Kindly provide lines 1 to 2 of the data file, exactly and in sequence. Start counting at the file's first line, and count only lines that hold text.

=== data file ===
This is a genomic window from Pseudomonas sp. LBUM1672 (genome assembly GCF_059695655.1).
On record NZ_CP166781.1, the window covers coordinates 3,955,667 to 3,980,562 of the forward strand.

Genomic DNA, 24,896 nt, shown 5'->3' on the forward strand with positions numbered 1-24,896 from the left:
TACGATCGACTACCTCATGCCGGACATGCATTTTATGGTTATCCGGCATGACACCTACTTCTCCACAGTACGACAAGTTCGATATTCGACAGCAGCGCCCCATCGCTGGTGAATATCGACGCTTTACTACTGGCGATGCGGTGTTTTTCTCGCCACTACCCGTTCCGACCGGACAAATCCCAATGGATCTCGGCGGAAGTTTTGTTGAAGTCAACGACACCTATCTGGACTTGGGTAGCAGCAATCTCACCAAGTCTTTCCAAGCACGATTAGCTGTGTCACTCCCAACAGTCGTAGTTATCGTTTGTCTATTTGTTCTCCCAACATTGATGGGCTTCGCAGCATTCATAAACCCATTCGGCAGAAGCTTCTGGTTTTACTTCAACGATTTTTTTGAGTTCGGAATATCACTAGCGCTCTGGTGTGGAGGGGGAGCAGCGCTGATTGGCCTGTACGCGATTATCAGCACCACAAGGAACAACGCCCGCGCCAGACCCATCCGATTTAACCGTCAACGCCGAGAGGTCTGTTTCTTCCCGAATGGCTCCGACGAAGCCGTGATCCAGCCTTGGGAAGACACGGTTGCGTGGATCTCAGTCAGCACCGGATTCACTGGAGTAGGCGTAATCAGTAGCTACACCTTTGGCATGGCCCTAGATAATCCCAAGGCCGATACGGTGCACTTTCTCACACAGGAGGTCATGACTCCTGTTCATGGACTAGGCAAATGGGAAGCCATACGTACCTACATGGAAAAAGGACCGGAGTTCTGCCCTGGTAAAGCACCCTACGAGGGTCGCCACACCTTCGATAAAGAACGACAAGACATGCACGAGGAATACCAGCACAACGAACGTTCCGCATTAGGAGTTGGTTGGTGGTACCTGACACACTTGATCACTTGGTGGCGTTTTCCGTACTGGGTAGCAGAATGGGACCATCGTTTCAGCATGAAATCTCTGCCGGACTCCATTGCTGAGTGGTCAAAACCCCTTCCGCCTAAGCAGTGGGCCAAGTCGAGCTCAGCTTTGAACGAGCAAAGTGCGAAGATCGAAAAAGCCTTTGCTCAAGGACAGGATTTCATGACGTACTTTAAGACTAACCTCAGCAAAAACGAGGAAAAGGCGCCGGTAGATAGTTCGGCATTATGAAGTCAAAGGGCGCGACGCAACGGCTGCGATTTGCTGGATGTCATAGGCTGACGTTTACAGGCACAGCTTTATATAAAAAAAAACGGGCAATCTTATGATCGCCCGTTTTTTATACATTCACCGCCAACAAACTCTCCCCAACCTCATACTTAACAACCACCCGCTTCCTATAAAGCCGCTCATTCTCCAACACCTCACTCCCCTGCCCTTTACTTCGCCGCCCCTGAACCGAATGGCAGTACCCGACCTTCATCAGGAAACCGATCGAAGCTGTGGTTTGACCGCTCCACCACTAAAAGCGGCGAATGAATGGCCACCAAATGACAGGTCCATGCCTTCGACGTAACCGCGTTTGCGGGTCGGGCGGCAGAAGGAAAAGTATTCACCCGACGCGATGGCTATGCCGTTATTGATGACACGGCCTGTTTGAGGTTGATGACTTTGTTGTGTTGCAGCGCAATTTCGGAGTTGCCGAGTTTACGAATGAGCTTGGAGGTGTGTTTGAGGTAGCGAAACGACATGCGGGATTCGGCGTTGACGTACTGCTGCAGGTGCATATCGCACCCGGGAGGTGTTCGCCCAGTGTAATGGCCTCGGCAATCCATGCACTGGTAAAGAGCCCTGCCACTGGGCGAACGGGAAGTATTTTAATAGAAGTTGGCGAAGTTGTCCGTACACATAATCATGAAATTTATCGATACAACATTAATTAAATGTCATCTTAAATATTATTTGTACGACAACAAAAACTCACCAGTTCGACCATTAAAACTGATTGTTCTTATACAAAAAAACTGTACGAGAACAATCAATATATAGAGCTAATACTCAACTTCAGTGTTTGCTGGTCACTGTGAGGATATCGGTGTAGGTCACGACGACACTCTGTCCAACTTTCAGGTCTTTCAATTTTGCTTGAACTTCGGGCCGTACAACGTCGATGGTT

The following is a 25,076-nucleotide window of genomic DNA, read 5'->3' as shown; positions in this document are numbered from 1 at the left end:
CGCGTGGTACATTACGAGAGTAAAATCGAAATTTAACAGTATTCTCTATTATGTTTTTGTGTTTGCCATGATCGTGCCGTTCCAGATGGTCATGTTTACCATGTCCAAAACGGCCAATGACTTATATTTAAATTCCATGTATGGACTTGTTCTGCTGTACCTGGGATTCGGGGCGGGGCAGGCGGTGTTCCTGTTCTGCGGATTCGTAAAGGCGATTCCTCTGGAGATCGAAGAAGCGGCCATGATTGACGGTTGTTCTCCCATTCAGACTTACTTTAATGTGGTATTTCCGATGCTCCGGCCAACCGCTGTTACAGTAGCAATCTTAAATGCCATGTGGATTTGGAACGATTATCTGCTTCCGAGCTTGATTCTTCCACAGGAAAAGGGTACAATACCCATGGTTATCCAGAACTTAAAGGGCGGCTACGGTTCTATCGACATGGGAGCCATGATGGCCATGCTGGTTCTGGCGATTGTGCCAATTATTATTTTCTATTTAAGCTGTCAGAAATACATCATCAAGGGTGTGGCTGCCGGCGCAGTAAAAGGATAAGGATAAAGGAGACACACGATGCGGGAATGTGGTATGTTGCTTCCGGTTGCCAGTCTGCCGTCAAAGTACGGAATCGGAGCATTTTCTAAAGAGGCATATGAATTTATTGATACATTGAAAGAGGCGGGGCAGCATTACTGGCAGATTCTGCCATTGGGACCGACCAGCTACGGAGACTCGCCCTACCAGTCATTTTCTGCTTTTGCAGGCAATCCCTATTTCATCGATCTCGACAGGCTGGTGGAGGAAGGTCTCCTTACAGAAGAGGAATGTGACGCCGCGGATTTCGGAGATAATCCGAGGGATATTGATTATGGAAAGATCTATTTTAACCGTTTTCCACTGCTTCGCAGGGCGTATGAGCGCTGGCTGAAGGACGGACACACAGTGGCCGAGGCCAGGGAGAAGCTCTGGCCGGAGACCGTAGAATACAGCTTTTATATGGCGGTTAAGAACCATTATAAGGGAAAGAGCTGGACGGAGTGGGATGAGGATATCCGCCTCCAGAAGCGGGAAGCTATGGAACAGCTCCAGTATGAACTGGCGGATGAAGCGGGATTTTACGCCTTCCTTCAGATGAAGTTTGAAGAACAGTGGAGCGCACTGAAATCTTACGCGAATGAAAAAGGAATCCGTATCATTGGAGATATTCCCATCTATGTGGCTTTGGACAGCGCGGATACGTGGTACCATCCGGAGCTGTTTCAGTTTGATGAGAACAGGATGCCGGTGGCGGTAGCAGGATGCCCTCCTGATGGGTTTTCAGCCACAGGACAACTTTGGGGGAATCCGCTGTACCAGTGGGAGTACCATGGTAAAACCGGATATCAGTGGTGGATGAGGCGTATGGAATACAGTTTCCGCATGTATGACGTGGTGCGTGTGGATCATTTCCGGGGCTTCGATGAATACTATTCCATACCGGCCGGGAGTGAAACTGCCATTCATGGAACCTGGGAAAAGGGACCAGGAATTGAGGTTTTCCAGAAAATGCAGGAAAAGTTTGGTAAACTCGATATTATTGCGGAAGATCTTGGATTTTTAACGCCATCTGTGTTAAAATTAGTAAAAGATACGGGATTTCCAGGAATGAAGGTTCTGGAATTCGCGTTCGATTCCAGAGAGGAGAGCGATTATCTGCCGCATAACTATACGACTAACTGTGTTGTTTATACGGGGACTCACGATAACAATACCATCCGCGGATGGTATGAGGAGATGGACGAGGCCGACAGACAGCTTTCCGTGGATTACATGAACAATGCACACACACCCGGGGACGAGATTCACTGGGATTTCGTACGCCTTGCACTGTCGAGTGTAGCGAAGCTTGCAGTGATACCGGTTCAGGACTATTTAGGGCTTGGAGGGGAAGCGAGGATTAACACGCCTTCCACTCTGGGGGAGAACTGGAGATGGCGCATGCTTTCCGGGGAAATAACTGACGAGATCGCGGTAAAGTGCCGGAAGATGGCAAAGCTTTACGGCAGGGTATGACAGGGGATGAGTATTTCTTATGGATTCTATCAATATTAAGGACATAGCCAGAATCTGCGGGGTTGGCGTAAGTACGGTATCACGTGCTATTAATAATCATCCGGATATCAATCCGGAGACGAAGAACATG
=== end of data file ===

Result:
This is a genomic window from Pseudomonas sp. LBUM1672 (genome assembly GCF_059695655.1).
On record NZ_CP166781.1, the window covers coordinates 3,955,667 to 3,980,562 of the forward strand.